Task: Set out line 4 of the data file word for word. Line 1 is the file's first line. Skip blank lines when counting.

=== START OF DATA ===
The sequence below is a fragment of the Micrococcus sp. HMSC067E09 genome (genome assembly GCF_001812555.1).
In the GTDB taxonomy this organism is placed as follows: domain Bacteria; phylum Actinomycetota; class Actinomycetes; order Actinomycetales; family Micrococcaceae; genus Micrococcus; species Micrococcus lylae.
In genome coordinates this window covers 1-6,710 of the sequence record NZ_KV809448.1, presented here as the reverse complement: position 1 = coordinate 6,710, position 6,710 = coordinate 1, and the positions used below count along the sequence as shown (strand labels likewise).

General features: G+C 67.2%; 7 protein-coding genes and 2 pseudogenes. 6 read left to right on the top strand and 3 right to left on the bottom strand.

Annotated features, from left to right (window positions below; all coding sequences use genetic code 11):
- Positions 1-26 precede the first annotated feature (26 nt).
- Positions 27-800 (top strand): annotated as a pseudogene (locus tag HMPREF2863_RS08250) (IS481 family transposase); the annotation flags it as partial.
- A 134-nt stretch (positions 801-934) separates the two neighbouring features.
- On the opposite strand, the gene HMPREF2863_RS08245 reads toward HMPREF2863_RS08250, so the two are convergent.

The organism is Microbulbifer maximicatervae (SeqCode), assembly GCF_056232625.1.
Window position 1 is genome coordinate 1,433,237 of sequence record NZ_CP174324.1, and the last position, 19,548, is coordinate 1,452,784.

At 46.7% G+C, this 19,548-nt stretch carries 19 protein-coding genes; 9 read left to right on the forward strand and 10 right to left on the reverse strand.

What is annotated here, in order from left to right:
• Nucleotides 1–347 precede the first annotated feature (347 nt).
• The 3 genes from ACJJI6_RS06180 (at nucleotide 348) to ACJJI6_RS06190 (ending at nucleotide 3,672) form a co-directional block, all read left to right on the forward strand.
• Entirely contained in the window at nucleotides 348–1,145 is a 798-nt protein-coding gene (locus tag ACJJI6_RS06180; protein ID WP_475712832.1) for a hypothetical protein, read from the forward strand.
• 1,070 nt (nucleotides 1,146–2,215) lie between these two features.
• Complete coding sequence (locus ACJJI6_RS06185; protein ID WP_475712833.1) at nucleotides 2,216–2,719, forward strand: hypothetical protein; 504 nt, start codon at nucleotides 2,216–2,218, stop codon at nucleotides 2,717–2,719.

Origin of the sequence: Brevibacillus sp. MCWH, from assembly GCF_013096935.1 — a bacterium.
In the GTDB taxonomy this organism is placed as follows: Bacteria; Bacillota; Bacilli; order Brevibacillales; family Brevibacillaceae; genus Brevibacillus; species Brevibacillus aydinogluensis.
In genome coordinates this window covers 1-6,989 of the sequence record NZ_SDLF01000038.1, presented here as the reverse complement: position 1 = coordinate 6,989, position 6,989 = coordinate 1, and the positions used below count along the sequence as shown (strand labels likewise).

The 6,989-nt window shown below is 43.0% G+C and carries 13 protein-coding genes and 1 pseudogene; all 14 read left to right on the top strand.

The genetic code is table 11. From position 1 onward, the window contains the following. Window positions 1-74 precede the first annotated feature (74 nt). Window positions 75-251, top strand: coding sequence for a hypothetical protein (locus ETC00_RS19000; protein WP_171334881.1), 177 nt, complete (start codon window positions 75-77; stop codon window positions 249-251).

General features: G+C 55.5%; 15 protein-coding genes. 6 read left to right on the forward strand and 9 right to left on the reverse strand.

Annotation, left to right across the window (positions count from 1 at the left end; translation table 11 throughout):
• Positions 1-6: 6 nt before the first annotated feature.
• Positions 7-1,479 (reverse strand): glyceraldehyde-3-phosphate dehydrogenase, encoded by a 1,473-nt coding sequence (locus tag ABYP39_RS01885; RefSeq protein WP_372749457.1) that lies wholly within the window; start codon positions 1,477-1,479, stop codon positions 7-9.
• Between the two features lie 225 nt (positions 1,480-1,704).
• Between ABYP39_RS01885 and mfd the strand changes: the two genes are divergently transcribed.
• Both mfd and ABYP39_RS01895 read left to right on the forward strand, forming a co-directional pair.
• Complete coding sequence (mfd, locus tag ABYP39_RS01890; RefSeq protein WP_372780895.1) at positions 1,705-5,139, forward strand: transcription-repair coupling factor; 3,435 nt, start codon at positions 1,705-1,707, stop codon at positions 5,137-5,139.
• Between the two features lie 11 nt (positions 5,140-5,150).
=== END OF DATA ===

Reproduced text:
General features: G+C 67.2%; 7 protein-coding genes and 2 pseudogenes. 6 read left to right on the top strand and 3 right to left on the bottom strand.